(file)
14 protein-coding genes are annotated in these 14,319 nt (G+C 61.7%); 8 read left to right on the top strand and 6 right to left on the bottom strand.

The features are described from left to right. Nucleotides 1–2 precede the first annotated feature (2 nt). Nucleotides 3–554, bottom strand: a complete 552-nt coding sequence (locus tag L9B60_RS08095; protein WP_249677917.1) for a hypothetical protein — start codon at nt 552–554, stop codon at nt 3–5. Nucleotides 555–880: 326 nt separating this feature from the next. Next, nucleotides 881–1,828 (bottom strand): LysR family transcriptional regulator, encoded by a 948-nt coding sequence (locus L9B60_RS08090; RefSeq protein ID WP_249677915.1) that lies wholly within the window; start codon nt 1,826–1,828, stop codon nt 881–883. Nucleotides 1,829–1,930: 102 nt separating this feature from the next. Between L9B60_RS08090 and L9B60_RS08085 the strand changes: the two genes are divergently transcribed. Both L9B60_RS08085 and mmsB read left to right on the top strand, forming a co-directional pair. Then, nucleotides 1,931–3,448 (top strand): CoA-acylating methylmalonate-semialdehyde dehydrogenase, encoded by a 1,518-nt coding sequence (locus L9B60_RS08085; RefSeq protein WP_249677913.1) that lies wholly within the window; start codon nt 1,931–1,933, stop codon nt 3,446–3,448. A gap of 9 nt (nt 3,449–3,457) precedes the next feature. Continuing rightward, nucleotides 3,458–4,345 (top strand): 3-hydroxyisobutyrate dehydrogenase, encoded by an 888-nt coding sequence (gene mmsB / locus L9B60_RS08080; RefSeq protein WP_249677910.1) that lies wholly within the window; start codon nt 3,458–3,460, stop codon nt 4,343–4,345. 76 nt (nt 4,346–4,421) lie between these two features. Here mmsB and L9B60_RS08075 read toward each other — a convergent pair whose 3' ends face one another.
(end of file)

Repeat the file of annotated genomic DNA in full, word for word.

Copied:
14 protein-coding genes are annotated in these 14,319 nt (G+C 61.7%); 8 read left to right on the top strand and 6 right to left on the bottom strand.

The features are described from left to right. Nucleotides 1–2 precede the first annotated feature (2 nt). Nucleotides 3–554, bottom strand: a complete 552-nt coding sequence (locus tag L9B60_RS08095; protein WP_249677917.1) for a hypothetical protein — start codon at nt 552–554, stop codon at nt 3–5. Nucleotides 555–880: 326 nt separating this feature from the next. Next, nucleotides 881–1,828 (bottom strand): LysR family transcriptional regulator, encoded by a 948-nt coding sequence (locus L9B60_RS08090; RefSeq protein ID WP_249677915.1) that lies wholly within the window; start codon nt 1,826–1,828, stop codon nt 881–883. Nucleotides 1,829–1,930: 102 nt separating this feature from the next. Between L9B60_RS08090 and L9B60_RS08085 the strand changes: the two genes are divergently transcribed. Both L9B60_RS08085 and mmsB read left to right on the top strand, forming a co-directional pair. Then, nucleotides 1,931–3,448 (top strand): CoA-acylating methylmalonate-semialdehyde dehydrogenase, encoded by a 1,518-nt coding sequence (locus L9B60_RS08085; RefSeq protein WP_249677913.1) that lies wholly within the window; start codon nt 1,931–1,933, stop codon nt 3,446–3,448. A gap of 9 nt (nt 3,449–3,457) precedes the next feature. Continuing rightward, nucleotides 3,458–4,345 (top strand): 3-hydroxyisobutyrate dehydrogenase, encoded by an 888-nt coding sequence (gene mmsB / locus L9B60_RS08080; RefSeq protein WP_249677910.1) that lies wholly within the window; start codon nt 3,458–3,460, stop codon nt 4,343–4,345. 76 nt (nt 4,346–4,421) lie between these two features. Here mmsB and L9B60_RS08075 read toward each other — a convergent pair whose 3' ends face one another.